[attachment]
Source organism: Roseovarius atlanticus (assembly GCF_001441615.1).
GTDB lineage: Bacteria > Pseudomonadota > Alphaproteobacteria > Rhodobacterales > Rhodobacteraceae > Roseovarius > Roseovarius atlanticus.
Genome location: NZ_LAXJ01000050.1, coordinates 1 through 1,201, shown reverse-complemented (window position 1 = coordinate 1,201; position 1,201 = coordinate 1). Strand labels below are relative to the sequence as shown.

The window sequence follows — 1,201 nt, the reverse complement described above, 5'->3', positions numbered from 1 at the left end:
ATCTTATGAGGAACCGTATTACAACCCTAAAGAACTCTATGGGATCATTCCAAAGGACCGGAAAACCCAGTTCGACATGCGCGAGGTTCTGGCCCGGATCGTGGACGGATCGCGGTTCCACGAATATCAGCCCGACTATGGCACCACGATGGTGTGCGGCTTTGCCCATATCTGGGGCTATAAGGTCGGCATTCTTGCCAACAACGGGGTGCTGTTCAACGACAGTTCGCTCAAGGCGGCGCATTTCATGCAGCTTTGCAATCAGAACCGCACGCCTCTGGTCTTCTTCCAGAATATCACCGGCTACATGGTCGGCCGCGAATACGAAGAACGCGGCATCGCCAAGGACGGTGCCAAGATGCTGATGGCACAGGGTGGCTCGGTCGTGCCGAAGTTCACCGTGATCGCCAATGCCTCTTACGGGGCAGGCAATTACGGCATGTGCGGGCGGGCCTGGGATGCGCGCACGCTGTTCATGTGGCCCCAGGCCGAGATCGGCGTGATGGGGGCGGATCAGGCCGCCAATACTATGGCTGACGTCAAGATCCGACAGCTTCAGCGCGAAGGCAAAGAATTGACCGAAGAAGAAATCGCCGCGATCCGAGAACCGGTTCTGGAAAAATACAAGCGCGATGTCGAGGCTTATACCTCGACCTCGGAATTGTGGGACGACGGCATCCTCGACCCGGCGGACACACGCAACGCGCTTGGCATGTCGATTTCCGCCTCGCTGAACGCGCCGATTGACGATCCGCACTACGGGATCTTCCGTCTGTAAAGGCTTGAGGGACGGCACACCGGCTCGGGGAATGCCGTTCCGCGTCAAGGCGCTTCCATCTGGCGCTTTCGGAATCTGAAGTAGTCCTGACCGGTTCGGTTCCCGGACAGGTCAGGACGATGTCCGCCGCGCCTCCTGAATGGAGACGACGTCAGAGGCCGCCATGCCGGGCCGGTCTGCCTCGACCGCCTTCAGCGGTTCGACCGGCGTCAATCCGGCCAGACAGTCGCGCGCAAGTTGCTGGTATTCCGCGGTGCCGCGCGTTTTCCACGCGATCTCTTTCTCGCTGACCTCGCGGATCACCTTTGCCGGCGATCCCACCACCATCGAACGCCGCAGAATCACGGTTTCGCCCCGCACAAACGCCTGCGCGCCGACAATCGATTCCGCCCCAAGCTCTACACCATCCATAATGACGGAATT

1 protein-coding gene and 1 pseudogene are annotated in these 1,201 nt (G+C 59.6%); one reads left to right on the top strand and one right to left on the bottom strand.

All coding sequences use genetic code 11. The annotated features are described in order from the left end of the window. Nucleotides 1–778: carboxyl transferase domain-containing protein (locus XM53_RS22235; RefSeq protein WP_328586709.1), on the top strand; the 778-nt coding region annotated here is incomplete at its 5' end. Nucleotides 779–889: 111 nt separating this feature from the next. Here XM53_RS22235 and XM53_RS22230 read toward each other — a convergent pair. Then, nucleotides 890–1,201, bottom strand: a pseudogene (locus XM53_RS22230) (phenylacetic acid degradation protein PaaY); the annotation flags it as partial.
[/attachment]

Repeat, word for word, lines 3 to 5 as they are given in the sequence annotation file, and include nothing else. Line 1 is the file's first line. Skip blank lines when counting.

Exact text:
Genome location: NZ_LAXJ01000050.1, coordinates 1 through 1,201, shown reverse-complemented (window position 1 = coordinate 1,201; position 1,201 = coordinate 1). Strand labels below are relative to the sequence as shown.

The window sequence follows — 1,201 nt, the reverse complement described above, 5'->3', positions numbered from 1 at the left end:
ATCTTATGAGGAACCGTATTACAACCCTAAAGAACTCTATGGGATCATTCCAAAGGACCGGAAAACCCAGTTCGACATGCGCGAGGTTCTGGCCCGGATCGTGGACGGATCGCGGTTCCACGAATATCAGCCCGACTATGGCACCACGATGGTGTGCGGCTTTGCCCATATCTGGGGCTATAAGGTCGGCATTCTTGCCAACAACGGGGTGCTGTTCAACGACAGTTCGCTCAAGGCGGCGCATTTCATGCAGCTTTGCAATCAGAACCGCACGCCTCTGGTCTTCTTCCAGAATATCACCGGCTACATGGTCGGCCGCGAATACGAAGAACGCGGCATCGCCAAGGACGGTGCCAAGATGCTGATGGCACAGGGTGGCTCGGTCGTGCCGAAGTTCACCGTGATCGCCAATGCCTCTTACGGGGCAGGCAATTACGGCATGTGCGGGCGGGCCTGGGATGCGCGCACGCTGTTCATGTGGCCCCAGGCCGAGATCGGCGTGATGGGGGCGGATCAGGCCGCCAATACTATGGCTGACGTCAAGATCCGACAGCTTCAGCGCGAAGGCAAAGAATTGACCGAAGAAGAAATCGCCGCGATCCGAGAACCGGTTCTGGAAAAATACAAGCGCGATGTCGAGGCTTATACCTCGACCTCGGAATTGTGGGACGACGGCATCCTCGACCCGGCGGACACACGCAACGCGCTTGGCATGTCGATTTCCGCCTCGCTGAACGCGCCGATTGACGATCCGCACTACGGGATCTTCCGTCTGTAAAGGCTTGAGGGACGGCACACCGGCTCGGGGAATGCCGTTCCGCGTCAAGGCGCTTCCATCTGGCGCTTTCGGAATCTGAAGTAGTCCTGACCGGTTCGGTTCCCGGACAGGTCAGGACGATGTCCGCCGCGCCTCCTGAATGGAGACGACGTCAGAGGCCGCCATGCCGGGCCGGTCTGCCTCGACCGCCTTCAGCGGTTCGACCGGCGTCAATCCGGCCAGACAGTCGCGCGCAAGTTGCTGGTATTCCGCGGTGCCGCGCGTTTTCCACGCGATCTCTTTCTCGCTGACCTCGCGGATCACCTTTGCCGGCGATCCCACCACCATCGAACGCCGCAGAATCACGGTTTCGCCCCGCACAAACGCCTGCGCGCCGACAATCGATTCCGCCCCAAGCTCTACACCATCCATAATGACGGAATT